Research has found little to no relationship between the presence of a facilitator (agenda) and attendees‘ evaluation of meeting quality. Clearly, what matters isn’t the agenda, but the relevance and importance of what’s on it—and how you facilitate discussion of the agenda topics.

Here are the critical elements of an effective sales meeting agenda:

Efficient Organization and Preparation 

Typically, your meeting agenda should have three basic items that each sales rep can report on:

  • Sales Update – Ask everyone to communicate what they sold during a specific time period. This also creates a healthy sense of competition that can work to your advantage.
  • Activity Update – Get a status update. How many customer interactions did they have? How many leads did they chase, and what deals did they close? Hold your reps accountable.
  • Pipeline Update – Discuss with reps each prospect’s sales funnel and which stage they’re currently in. Spend adequate time with each rep to review their funnel and encourage everyone to share tips and insights to improve each other’s performance. 

The whole point of this framework is to organize and prepare each attendee for the sales meeting. Keeping this in mind, cross-check that your agenda covers the essential components of the meeting:

  • Why there is a meeting
  • Topics of discussion
  • Tools or information that will be shown or shared
  • Names of attendees and guest speakers
  • Total run time, plus due dates

One tip for preparing a sales meeting agenda: Start with the end in mind. Define the specific results you want to achieve in the meeting and set the stage for focused discussion. 

Technology Preparation

Next, you want to troubleshoot technology. Technological glitches can eat into your time and derail your meeting, regardless of whether you’re presenting virtually or in person. Whether it’s updating computers, downloading software, or closing unnecessary programs, work out any technological kinks well in advance to avoid delays or losing your attendees’ interest.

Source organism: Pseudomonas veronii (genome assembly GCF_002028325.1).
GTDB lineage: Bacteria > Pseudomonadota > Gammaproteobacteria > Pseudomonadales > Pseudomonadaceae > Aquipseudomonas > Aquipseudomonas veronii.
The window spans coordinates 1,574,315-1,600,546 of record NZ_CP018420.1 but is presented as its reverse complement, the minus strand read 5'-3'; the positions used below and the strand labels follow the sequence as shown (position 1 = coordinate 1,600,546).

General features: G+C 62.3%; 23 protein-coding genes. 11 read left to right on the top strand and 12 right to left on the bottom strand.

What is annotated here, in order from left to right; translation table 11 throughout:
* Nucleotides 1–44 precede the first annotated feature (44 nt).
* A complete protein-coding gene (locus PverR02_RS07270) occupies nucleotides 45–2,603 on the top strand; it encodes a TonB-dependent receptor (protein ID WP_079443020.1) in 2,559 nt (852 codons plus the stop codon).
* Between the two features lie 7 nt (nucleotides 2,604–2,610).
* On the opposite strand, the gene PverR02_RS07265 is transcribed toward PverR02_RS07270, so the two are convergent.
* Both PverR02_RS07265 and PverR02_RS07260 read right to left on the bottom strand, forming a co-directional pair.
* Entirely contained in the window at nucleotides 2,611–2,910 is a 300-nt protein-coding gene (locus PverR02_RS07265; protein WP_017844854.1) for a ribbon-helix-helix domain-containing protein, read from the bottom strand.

Another good tip is to ask presenters to meet a few minutes early to test the entire setup. Troubleshoot the equipment and go through the presenting motions as you would during the real thing.

You can also create a sample sales meeting agenda in Google Drive to give everyone a fair idea of what the sales meeting would look like. Be sure to set permissions to “Anyone with the link can view“ so that every attendee can see the document. You can also copy this example sales meeting agenda template for your own use. 

Adequate Time for Food/Snack Breaks

Many managers neglect the importance of having food or snack breaks during or after meetings. What they don’t realize is how food can make your next sales meeting a success.

Research indicates eating desirable food can increase the degree to which the accompanying persuasive messages are accepted. Another Muse report found an increase in productivity when employees work for 52 minutes and then take a 17-minute break.

Food is the body’s fuel, and without it, employees may feel sluggish mentally and physically. It may lead to fatigue and brain fog that dulls concentration and focus.

In short: not desirable at all!

That’s why we recommend including lunch or snack breaks in your sales meeting agenda. Luckily, brands like Hoppier make it easier to treat your employees to delicious food and beverages and ensure active participation. 

Use Hoppier gift cards to allow your hybrid and remote employees to enjoy delicious food, drinks, or snacks at the same time, regardless of their location or time zone. Here’s how you can go about this:

  • Start with a hearty breakfast: According to Inc, we should never skip breakfast or lunch to keep our minds sharp. Plus, it’s an excellent way to break the ice before talking business. Offer a simple continental breakfast comprising healthy cereals, bagels, yogurt, and sandwiches to your salespeople. Dunkin, Tim Hortons, and Panera are a few of the many amazing options on the Hoppier platform.
  • Keep coffee/tea and snacks in hand: Give your team the ultimate energy boost during breaks by including both caffeinated and decaf options for your employees, along with their go-to snacks. This employee gift lets them choose their favorite refreshments from vendors like Starbucks and Nespresso using their Hoppier virtual cards. 
  • Let your team choose lunch: Instead of making your employees vote on the lunch cuisine, give them the flexibility to choose their lunch. With Hoppier’s partnerships with Uber Eats, Instacart, and Doordash, your team members can easily order in from their favorite restaurants to fuel their bodies.